Here are a couple:

Ah I see, 3 pics in the dbase in total. I also found it on Google Maps by the way.
I scratch my head, therefore I am.
 
UA444
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RE: A Forgotten Piece Of McDonnell Douglas History

Fri Oct 23, 2015 8:15 am

Quoting Coronado (Reply 6):

Both UA and AA had larger DC-10 fleets than NW at their peak.
 
nema
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RE: A Forgotten Piece Of McDonnell Douglas History

Fri Oct 23, 2015 8:42 am

Quoting OldAeroGuy (Reply 1):
This is what I call a piece on McD forgotten history

http://www.bing.com/images/search?q=...ist=0

Four jet engines on such a small aircraft. Overpowered or what?
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Siren
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RE: A Forgotten Piece Of McDonnell Douglas History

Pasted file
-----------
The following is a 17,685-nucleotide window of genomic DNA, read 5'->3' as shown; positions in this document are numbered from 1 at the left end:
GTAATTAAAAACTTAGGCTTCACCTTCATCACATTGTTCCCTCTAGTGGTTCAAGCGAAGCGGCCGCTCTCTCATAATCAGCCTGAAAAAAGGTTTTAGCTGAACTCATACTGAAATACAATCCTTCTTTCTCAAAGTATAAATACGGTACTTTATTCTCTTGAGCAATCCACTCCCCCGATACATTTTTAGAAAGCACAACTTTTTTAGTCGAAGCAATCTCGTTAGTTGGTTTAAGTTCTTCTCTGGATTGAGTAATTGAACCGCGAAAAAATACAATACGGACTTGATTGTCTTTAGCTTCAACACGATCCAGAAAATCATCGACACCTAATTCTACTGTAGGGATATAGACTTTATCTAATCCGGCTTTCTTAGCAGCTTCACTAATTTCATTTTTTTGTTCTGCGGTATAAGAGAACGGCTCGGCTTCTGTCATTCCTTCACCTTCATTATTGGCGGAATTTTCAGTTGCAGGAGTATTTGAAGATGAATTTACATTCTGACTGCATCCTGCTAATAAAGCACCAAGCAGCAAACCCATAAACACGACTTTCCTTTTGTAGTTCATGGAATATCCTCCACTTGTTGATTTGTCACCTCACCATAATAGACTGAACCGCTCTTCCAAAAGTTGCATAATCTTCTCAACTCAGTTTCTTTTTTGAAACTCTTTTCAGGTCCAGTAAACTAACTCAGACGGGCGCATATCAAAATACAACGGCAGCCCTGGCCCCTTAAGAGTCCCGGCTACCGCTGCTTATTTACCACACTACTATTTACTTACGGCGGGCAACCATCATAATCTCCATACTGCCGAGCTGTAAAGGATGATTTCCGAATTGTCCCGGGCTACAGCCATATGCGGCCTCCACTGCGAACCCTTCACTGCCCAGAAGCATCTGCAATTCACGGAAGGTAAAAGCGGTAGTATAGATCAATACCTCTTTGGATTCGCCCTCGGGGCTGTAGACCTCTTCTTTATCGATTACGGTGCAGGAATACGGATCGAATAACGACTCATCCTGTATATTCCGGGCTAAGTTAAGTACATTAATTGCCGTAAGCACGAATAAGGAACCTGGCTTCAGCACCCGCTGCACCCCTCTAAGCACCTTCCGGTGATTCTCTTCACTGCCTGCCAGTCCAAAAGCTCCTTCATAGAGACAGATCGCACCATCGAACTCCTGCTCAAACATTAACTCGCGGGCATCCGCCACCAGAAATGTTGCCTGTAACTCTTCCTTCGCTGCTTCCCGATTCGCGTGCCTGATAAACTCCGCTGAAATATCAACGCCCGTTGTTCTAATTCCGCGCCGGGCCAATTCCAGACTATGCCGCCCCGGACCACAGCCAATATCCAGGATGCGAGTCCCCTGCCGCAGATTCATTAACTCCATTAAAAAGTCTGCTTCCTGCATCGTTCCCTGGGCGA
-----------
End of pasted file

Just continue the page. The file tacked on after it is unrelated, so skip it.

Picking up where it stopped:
Sat Oct 24, 2015 6:34 am

This took a little longer than I thought it would, but it ended up being a more complex job than I initially suspected. But, the results bear it out...

https://drive.google.com/file/d/0ByvIWktauc9xeWNOUUtBVUVzUDQ/view?usp=sharing

Behold, my extended remix of the disco version of Destination Comfort, now a proper dancefloor track, 5:25 in length. I've sped it up slightly, added some additional percussion, and for good measure, a rather subdued sound effect of a jet engine at two points... labeled as the Caprice Mondor remix. That is my 'stage name' - If you Google it, you'll find my other music work, which is mostly nudisco production (though I cringe at using the nudisco label, because we took great pains to record everything in the authentic 1970s way, use the 1970s synthesizers, real instruments where we could afford them - drums, guitars, percussion, etc, analogue recording, analogue mastering - the only concession to modernity was multitrack mixing on a computer), but I digress.

Enjoy.  
 
OldAeroGuy
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RE: A Forgotten Piece Of McDonnell Douglas History

Sat Oct 24, 2015 5:51 pm